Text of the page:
why we love the subject; so I'm going to try to work out what turns me on, and you can
see if it resonates with you.

Part of the enjoyment is the sheer complexity of the data, and the knowledge that it all
exists in the human mind. After all, linguistics undoubtedly reveals the structure and
contents of our minds in finer detail than any other subject. What other subject has the
equivalent of the lexeme MOUSE, with a pronunciation, spelling, irregular plural, word
class and meaning that's shared, down to the finest detail, by hundreds of millions of
people? What's even more extraordinary is that the history of MOUSE can be traced back
through 200 generations to Proto-Indo-European. All these details exist in the mind, not
just in some ethereal 'social space', so language really does provide a window into the
human mind. Moreover, if you take the 'cognitive' step of rejecting modules of the mind,
the bit of the mind that we see through this window is actually the whole of conceptual
knowledge, and not just language. What a wonderful way to get to know oneself and
one’s fellow humans!

But the main thrill for me is the process rather than the product. Give me a data problem
that I have some hope of solving, and I'm lost to the world - ask my wife! Language is
like a jigsaw puzzle. The point of jigsaw puzzles is doing them, rather than looking at the
finished product. A language jigsaw puzzle arrives all jumbled up and without a picture,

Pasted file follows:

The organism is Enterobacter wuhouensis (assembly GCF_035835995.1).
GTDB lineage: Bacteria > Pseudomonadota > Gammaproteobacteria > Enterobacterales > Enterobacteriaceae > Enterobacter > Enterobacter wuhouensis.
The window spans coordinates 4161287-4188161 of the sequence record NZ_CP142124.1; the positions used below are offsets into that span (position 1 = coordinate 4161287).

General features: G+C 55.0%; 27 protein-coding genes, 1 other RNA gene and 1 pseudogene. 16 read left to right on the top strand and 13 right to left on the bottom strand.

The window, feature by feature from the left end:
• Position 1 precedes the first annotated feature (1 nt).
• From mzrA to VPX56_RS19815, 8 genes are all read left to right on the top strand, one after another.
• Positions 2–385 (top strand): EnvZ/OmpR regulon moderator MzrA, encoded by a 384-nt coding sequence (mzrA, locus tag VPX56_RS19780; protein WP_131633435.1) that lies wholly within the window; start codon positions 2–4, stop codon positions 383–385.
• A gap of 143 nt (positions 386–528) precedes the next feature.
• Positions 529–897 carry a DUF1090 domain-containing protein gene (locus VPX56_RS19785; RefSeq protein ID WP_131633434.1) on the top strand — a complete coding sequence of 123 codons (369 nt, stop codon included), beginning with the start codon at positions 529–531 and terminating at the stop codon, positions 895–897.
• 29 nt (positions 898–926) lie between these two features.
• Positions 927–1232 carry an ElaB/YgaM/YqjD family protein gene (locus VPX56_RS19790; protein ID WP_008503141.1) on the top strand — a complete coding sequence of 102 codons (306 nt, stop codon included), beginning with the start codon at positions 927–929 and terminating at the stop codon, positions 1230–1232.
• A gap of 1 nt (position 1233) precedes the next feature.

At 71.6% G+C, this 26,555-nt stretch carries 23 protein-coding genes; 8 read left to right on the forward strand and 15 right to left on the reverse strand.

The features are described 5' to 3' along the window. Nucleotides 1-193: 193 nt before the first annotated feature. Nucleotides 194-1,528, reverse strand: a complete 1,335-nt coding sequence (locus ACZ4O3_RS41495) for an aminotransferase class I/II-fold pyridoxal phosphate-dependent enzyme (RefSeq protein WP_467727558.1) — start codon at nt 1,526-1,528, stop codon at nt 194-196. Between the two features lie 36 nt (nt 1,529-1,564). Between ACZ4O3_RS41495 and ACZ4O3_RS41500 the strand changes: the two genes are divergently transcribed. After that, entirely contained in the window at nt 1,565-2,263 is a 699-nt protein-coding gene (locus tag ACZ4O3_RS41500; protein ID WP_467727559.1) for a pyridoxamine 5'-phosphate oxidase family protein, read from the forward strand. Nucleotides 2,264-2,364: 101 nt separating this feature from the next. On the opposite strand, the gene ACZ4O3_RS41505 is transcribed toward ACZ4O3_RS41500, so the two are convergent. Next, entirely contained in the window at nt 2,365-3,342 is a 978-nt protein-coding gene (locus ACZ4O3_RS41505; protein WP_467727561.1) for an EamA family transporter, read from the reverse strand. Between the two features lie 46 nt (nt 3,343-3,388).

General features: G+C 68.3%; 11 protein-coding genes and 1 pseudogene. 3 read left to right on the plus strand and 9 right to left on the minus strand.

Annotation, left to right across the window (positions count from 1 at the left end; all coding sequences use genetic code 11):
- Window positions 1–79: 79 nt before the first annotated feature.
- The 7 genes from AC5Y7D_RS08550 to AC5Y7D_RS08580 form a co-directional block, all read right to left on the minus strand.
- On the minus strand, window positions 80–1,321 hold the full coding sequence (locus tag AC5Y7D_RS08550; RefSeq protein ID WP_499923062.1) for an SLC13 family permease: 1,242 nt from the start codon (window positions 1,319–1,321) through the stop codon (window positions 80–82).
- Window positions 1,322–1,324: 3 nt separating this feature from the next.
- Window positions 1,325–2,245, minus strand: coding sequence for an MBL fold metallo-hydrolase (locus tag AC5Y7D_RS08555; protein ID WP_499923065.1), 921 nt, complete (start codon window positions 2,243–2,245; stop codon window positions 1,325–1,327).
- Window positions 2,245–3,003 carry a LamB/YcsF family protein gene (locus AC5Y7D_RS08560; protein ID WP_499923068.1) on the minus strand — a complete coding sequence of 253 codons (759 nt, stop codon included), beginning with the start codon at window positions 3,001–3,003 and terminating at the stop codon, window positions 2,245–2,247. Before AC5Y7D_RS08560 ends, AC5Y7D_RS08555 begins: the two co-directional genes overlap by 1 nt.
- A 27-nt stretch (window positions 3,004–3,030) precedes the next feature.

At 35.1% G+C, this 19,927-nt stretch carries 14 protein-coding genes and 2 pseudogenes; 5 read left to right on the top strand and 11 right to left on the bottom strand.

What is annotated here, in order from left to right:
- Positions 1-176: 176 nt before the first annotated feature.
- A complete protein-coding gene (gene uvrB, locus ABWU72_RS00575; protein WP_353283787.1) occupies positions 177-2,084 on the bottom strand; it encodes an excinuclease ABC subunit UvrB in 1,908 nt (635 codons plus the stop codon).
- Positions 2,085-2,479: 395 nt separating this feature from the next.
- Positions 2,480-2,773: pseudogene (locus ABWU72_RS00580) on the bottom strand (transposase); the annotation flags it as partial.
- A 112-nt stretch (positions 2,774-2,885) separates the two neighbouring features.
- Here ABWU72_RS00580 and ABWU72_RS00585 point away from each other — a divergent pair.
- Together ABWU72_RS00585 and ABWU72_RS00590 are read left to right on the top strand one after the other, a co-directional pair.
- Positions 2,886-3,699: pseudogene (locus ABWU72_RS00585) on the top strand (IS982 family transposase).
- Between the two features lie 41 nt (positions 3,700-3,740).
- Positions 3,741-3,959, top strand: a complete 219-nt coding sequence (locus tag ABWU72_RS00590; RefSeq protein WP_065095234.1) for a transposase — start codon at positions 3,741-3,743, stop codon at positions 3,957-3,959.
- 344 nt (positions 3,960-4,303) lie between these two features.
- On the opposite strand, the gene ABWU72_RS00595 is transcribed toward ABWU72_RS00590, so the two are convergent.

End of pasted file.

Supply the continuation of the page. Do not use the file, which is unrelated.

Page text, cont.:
but with a guaranteed solution: a good analysis. Moreover, each little piece - each word,
morpheme, construction or whatever - comes with a fixed set of properties that define its
relations to other pieces; so when you pick up one piece, the challenge is to find the other
bits that clip onto it. And of course, the excitement never ends because every new piece
brings a new set of challenges. The jigsaw analogy may explain those early childhood
encounters with foreign languages and etymologies. The foreign words troubled me
deeply because they didn't fit the only jigsaw I knew, the one for English, and suggested
the existence of other jigsaws that I couldn't quite imagine. As for the etymologies, each
of them added new connections to the jigsaw which I thought I'd already finished,
suggesting the world of multi-dimensional jigsaws or networks that some of us now
envisage in our research.

It's all been enormous fun. And the good news is that there's no sign of any edge pieces
yet, so don't worry about anyone finishing the puzzle before you’ve had your chance to
add some pieces.